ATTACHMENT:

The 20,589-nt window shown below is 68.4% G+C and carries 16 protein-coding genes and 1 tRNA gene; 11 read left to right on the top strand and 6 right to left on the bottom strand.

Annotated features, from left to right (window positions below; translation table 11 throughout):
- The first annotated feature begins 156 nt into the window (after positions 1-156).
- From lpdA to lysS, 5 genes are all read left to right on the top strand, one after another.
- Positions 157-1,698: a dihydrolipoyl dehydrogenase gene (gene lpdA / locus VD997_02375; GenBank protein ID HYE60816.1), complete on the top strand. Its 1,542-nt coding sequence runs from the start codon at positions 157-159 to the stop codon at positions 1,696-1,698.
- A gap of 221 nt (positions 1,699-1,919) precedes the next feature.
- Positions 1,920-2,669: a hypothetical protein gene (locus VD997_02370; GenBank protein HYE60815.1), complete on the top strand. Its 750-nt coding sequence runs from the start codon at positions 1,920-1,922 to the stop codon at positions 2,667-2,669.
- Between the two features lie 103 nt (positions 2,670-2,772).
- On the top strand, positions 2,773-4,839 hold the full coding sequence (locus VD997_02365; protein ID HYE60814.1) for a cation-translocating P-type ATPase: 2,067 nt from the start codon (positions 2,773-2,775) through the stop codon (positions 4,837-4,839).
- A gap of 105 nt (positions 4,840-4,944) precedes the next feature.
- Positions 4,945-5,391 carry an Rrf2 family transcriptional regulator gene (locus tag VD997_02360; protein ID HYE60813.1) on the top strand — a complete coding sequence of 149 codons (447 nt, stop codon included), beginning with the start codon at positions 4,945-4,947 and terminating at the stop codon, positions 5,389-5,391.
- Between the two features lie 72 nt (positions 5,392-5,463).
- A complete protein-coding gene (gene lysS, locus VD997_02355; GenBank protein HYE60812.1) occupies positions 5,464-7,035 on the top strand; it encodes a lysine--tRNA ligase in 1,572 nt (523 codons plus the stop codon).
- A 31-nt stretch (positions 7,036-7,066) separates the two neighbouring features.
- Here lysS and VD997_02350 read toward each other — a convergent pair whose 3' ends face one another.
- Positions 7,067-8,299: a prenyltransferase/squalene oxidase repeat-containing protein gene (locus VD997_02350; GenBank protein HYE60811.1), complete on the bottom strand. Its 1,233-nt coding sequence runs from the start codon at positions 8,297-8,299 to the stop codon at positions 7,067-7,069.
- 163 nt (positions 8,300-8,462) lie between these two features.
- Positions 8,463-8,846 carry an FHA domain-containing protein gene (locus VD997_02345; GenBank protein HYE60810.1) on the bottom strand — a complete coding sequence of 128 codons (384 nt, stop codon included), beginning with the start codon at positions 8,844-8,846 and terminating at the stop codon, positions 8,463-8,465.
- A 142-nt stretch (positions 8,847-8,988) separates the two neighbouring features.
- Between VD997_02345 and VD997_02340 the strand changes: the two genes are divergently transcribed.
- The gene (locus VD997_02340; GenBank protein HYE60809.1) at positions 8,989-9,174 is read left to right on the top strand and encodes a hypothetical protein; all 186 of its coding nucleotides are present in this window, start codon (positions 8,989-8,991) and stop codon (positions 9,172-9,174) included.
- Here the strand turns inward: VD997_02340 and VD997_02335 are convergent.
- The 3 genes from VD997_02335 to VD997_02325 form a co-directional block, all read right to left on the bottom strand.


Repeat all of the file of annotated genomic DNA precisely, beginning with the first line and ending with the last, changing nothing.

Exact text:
The 20,589-nt window shown below is 68.4% G+C and carries 16 protein-coding genes and 1 tRNA gene; 11 read left to right on the top strand and 6 right to left on the bottom strand.

Annotated features, from left to right (window positions below; translation table 11 throughout):
- The first annotated feature begins 156 nt into the window (after positions 1-156).
- From lpdA to lysS, 5 genes are all read left to right on the top strand, one after another.
- Positions 157-1,698: a dihydrolipoyl dehydrogenase gene (gene lpdA / locus VD997_02375; GenBank protein ID HYE60816.1), complete on the top strand. Its 1,542-nt coding sequence runs from the start codon at positions 157-159 to the stop codon at positions 1,696-1,698.
- A gap of 221 nt (positions 1,699-1,919) precedes the next feature.
- Positions 1,920-2,669: a hypothetical protein gene (locus VD997_02370; GenBank protein HYE60815.1), complete on the top strand. Its 750-nt coding sequence runs from the start codon at positions 1,920-1,922 to the stop codon at positions 2,667-2,669.
- Between the two features lie 103 nt (positions 2,670-2,772).
- On the top strand, positions 2,773-4,839 hold the full coding sequence (locus VD997_02365; protein ID HYE60814.1) for a cation-translocating P-type ATPase: 2,067 nt from the start codon (positions 2,773-2,775) through the stop codon (positions 4,837-4,839).
- A gap of 105 nt (positions 4,840-4,944) precedes the next feature.
- Positions 4,945-5,391 carry an Rrf2 family transcriptional regulator gene (locus tag VD997_02360; protein ID HYE60813.1) on the top strand — a complete coding sequence of 149 codons (447 nt, stop codon included), beginning with the start codon at positions 4,945-4,947 and terminating at the stop codon, positions 5,389-5,391.
- Between the two features lie 72 nt (positions 5,392-5,463).
- A complete protein-coding gene (gene lysS, locus VD997_02355; GenBank protein HYE60812.1) occupies positions 5,464-7,035 on the top strand; it encodes a lysine--tRNA ligase in 1,572 nt (523 codons plus the stop codon).
- A 31-nt stretch (positions 7,036-7,066) separates the two neighbouring features.
- Here lysS and VD997_02350 read toward each other — a convergent pair whose 3' ends face one another.
- Positions 7,067-8,299: a prenyltransferase/squalene oxidase repeat-containing protein gene (locus VD997_02350; GenBank protein HYE60811.1), complete on the bottom strand. Its 1,233-nt coding sequence runs from the start codon at positions 8,297-8,299 to the stop codon at positions 7,067-7,069.
- 163 nt (positions 8,300-8,462) lie between these two features.
- Positions 8,463-8,846 carry an FHA domain-containing protein gene (locus VD997_02345; GenBank protein HYE60810.1) on the bottom strand — a complete coding sequence of 128 codons (384 nt, stop codon included), beginning with the start codon at positions 8,844-8,846 and terminating at the stop codon, positions 8,463-8,465.
- A 142-nt stretch (positions 8,847-8,988) separates the two neighbouring features.
- Between VD997_02345 and VD997_02340 the strand changes: the two genes are divergently transcribed.
- The gene (locus VD997_02340; GenBank protein HYE60809.1) at positions 8,989-9,174 is read left to right on the top strand and encodes a hypothetical protein; all 186 of its coding nucleotides are present in this window, start codon (positions 8,989-8,991) and stop codon (positions 9,172-9,174) included.
- Here the strand turns inward: VD997_02340 and VD997_02335 are convergent.
- The 3 genes from VD997_02335 to VD997_02325 form a co-directional block, all read right to left on the bottom strand.